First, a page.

Tuesday, October 18, 2016

More Charges on London Freight Vehicles Proposed but Criticised by Road Haulage Association  

TfL Announces Results of Pollution Consultation and the Mayor Jumps In

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Shipping News Feature UK—In London the body responsible for the Capitals transport system, Transport for London (TfL), has announced the results for a consultation they launched to investigate ideas from inhabitants on cutting pollution in the city but the findings have engendered criticism from the road haulage lobby toward some of the proposals intended to alleviate the problem.

According to TfL, air pollution is responsible to the equivalent of around 9,400 deaths per year in London which can be attributed to air quality related illnesses. Approximately 15,000 people responded to this consultation with nine in ten of respondents thinking that central London has a problem with pollution, while 68% thought air quality in their local high street was poor.

The survey found that the introduction of an ‘Emissions Surcharge’ from next year was supported by 81% of participants. This is an extra charge for the oldest, most polluting vehicles, driving at peak times in the Congestion Charging Zone (CCZ). This surcharge is likely to be around £10 according to our sources.

In addition the survey found that there is strong public support for bringing forward the implementation of the Ultra-Low Emission Zone (ULEZ) a year earlier, to 2019. This scheme, covering the existing Congestion Charging Zone, is due to be introduced in September 2020. All cars, motorbikes, vans, minibuses, buses, coaches and heavy goods vehicles will need to meet high exhaust emission standards to enter the zone or pay a daily charge. Diesel freight vehicles will have to be of Euro 6 standard to avoid the charge.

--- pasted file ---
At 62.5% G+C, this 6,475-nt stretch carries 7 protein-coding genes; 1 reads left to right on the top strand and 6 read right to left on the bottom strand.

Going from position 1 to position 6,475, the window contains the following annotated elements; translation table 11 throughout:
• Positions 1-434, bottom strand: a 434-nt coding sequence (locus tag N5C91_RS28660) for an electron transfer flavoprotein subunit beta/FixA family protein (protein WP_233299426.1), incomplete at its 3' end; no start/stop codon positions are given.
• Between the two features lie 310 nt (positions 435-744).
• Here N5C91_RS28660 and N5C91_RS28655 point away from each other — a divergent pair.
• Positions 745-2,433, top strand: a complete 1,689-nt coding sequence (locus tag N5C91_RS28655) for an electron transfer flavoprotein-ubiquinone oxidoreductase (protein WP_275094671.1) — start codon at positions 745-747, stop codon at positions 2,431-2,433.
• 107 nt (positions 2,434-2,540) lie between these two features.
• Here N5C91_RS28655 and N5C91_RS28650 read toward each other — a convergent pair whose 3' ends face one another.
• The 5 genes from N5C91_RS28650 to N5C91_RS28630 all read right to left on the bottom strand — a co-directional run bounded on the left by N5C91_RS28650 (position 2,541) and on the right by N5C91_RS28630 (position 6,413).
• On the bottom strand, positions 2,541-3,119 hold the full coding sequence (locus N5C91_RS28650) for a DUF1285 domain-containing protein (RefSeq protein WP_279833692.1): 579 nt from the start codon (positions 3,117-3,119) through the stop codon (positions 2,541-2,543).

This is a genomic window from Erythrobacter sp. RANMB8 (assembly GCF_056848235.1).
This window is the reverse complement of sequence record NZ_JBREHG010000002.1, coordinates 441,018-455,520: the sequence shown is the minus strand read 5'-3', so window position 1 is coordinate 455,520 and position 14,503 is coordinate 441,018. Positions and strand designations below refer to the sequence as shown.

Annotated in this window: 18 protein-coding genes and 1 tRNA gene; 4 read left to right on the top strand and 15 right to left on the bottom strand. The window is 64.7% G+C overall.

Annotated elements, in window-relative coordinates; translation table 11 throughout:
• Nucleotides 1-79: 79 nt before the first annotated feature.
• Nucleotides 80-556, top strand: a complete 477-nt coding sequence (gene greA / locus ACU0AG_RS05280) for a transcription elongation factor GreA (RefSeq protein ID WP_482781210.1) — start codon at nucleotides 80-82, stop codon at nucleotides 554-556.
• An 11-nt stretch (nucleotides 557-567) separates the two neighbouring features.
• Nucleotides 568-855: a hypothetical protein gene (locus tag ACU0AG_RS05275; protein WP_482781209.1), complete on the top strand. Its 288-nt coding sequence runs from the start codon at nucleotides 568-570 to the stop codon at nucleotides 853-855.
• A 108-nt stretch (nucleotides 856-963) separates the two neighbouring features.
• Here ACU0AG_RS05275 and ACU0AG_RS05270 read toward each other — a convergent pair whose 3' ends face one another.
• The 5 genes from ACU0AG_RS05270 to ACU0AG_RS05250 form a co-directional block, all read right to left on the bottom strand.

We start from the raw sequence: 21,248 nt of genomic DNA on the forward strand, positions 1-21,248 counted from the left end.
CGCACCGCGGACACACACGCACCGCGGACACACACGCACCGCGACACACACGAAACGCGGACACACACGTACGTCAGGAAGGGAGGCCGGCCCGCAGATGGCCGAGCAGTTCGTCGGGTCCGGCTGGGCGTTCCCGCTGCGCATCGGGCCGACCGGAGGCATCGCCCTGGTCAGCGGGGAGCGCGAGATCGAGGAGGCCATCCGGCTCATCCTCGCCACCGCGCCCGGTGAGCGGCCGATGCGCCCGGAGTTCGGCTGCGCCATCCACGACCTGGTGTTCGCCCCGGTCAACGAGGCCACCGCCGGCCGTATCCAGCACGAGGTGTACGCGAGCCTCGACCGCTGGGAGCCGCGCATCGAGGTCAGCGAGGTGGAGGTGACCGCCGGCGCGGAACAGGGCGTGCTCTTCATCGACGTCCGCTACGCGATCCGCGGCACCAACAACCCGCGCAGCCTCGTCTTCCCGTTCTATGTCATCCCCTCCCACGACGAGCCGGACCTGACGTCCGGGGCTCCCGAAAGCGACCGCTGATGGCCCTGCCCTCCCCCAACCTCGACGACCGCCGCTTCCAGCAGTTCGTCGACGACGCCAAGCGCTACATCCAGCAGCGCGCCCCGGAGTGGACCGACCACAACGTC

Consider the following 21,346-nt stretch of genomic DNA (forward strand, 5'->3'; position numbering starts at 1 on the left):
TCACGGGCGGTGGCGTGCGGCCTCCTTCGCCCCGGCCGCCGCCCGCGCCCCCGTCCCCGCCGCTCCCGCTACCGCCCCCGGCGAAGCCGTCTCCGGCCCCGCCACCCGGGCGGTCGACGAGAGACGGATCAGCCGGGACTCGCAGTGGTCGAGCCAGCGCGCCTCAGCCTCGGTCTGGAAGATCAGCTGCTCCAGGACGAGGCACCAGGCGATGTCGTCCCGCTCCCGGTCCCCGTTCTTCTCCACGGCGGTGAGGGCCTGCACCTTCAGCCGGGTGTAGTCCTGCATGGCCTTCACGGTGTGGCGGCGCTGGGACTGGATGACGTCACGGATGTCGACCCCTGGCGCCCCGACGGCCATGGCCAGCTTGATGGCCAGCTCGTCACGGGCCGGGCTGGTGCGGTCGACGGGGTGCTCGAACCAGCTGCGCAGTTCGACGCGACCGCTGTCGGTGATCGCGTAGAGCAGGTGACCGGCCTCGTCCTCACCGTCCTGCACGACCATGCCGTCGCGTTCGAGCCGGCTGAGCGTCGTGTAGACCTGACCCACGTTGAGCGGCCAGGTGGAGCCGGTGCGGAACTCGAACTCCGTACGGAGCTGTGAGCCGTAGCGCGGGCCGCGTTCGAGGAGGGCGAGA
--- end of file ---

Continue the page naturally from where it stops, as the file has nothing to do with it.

However, the UK’s Road Haulage Association (RHA) has criticised the proposals saying that, ‘We recognise the thinking behind widening the zone but strongly oppose bringing forward introduction of the measure, which goes against Khan’s position of being pro-business and understanding of business for little environmental benefit.’

The RHA also said that it would be responding to the consultations finding and proposals in detail when it has considered all the implications.

Photo: Younger readers will not recognise this picture, typical of London smog in the 1950’s.

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